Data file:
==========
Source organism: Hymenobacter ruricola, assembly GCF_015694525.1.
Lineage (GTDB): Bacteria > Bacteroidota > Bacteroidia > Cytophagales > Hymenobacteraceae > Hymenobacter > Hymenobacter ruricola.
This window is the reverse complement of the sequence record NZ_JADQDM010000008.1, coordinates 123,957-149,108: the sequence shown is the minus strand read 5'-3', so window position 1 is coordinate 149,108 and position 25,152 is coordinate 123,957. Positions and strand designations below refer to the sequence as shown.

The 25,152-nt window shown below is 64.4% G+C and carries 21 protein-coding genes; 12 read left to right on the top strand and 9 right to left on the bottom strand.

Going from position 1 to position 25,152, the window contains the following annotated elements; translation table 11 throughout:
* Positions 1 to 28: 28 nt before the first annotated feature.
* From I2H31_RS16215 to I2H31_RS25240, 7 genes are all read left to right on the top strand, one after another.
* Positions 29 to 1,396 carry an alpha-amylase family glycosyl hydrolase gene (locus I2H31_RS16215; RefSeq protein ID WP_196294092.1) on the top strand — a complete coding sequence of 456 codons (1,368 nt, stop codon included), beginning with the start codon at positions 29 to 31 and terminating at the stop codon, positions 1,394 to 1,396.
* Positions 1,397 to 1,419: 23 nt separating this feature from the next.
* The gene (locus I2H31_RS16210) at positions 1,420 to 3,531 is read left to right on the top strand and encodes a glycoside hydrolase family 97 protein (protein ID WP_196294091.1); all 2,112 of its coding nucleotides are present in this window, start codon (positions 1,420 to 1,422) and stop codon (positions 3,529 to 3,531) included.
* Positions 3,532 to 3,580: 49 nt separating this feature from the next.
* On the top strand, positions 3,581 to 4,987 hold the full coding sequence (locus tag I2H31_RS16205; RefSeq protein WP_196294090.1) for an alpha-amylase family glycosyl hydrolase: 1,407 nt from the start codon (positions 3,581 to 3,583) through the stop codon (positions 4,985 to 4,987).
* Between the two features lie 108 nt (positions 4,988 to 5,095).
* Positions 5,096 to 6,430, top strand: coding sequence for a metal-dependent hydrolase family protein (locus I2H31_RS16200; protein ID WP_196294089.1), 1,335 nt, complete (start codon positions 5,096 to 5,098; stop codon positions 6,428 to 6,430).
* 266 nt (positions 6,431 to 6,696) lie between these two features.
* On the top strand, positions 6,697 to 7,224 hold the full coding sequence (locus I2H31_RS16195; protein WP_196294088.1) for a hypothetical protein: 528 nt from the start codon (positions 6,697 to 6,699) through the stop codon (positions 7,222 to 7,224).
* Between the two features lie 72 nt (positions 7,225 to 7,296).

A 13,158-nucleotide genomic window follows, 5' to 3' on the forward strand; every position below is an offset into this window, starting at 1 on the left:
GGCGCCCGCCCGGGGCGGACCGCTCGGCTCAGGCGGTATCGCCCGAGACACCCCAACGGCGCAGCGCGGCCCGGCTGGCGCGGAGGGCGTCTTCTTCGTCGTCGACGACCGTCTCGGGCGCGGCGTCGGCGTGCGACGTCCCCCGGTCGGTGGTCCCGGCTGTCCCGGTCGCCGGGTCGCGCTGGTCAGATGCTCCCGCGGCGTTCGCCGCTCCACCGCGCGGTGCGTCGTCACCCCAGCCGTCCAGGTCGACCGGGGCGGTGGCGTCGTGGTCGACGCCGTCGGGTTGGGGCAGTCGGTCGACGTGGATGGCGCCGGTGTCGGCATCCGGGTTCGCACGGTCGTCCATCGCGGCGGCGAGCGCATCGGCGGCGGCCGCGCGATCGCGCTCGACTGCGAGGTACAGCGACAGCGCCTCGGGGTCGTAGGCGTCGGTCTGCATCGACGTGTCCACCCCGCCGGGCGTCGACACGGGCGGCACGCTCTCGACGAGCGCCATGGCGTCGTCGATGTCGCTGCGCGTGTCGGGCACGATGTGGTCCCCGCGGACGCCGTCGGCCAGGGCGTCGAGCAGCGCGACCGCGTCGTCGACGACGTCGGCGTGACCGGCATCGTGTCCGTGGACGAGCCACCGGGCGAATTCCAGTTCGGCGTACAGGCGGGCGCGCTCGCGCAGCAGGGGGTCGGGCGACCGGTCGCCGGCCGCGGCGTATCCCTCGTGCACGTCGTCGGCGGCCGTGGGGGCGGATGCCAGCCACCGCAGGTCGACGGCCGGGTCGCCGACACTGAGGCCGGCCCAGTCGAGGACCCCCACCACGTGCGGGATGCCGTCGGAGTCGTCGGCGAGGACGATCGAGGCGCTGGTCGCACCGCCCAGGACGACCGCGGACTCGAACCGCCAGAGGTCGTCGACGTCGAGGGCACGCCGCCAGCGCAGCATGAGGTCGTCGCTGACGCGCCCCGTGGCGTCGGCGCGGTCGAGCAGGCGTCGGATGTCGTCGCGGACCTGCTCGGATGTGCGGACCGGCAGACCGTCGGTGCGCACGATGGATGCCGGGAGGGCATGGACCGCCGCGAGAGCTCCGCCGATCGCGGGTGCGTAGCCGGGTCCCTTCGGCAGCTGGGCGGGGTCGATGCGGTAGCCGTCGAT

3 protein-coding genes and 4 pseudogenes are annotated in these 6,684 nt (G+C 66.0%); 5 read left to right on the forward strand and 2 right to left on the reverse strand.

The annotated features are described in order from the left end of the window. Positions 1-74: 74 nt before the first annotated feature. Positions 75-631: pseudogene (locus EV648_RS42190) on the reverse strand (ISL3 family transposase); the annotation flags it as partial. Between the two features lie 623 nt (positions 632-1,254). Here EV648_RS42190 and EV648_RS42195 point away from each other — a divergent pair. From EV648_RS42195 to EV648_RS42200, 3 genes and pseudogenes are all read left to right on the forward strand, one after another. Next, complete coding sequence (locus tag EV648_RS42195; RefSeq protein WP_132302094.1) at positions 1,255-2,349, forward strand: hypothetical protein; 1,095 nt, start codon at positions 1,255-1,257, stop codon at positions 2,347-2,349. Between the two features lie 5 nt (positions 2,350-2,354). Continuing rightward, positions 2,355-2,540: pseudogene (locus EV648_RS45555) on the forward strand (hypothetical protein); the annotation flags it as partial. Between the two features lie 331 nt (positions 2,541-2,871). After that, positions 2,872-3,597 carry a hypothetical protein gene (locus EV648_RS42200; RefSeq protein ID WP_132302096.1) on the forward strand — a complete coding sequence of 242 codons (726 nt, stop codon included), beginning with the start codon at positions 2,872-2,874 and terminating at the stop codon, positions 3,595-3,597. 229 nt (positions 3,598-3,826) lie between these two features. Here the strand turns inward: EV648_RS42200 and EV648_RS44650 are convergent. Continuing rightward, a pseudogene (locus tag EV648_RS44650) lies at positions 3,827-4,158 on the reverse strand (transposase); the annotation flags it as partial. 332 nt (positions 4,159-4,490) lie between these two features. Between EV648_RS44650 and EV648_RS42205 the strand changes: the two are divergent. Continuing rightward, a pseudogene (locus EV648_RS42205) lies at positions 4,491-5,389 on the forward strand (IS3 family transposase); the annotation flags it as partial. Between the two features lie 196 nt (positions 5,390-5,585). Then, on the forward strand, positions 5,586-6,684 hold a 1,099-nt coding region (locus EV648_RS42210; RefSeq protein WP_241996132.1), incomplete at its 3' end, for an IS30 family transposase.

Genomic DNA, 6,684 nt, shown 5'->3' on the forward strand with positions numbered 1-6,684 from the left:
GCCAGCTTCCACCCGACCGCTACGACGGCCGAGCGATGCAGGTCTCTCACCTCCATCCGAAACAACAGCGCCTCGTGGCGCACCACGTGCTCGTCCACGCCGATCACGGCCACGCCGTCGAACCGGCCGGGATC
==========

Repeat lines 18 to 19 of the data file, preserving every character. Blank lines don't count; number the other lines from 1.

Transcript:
A 13,158-nucleotide genomic window follows, 5' to 3' on the forward strand; every position below is an offset into this window, starting at 1 on the left:
GGCGCCCGCCCGGGGCGGACCGCTCGGCTCAGGCGGTATCGCCCGAGACACCCCAACGGCGCAGCGCGGCCCGGCTGGCGCGGAGGGCGTCTTCTTCGTCGTCGACGACCGTCTCGGGCGCGGCGTCGGCGTGCGACGTCCCCCGGTCGGTGGTCCCGGCTGTCCCGGTCGCCGGGTCGCGCTGGTCAGATGCTCCCGCGGCGTTCGCCGCTCCACCGCGCGGTGCGTCGTCACCCCAGCCGTCCAGGTCGACCGGGGCGGTGGCGTCGTGGTCGACGCCGTCGGGTTGGGGCAGTCGGTCGACGTGGATGGCGCCGGTGTCGGCATCCGGGTTCGCACGGTCGTCCATCGCGGCGGCGAGCGCATCGGCGGCGGCCGCGCGATCGCGCTCGACTGCGAGGTACAGCGACAGCGCCTCGGGGTCGTAGGCGTCGGTCTGCATCGACGTGTCCACCCCGCCGGGCGTCGACACGGGCGGCACGCTCTCGACGAGCGCCATGGCGTCGTCGATGTCGCTGCGCGTGTCGGGCACGATGTGGTCCCCGCGGACGCCGTCGGCCAGGGCGTCGAGCAGCGCGACCGCGTCGTCGACGACGTCGGCGTGACCGGCATCGTGTCCGTGGACGAGCCACCGGGCGAATTCCAGTTCGGCGTACAGGCGGGCGCGCTCGCGCAGCAGGGGGTCGGGCGACCGGTCGCCGGCCGCGGCGTATCCCTCGTGCACGTCGTCGGCGGCCGTGGGGGCGGATGCCAGCCACCGCAGGTCGACGGCCGGGTCGCCGACACTGAGGCCGGCCCAGTCGAGGACCCCCACCACGTGCGGGATGCCGTCGGAGTCGTCGGCGAGGACGATCGAGGCGCTGGTCGCACCGCCCAGGACGACCGCGGACTCGAACCGCCAGAGGTCGTCGACGTCGAGGGCACGCCGCCAGCGCAGCATGAGGTCGTCGCTGACGCGCCCCGTGGCGTCGGCGCGGTCGAGCAGGCGTCGGATGTCGTCGCGGACCTGCTCGGATGTGCGGACCGGCAGACCGTCGGTGCGCACGATGGATGCCGGGAGGGCATGGACCGCCGCGAGAGCTCCGCCGATCGCGGGTGCGTAGCCGGGTCCCTTCGGCAGCTGGGCGGGGTCGATGCGGTAGCCGTCGAT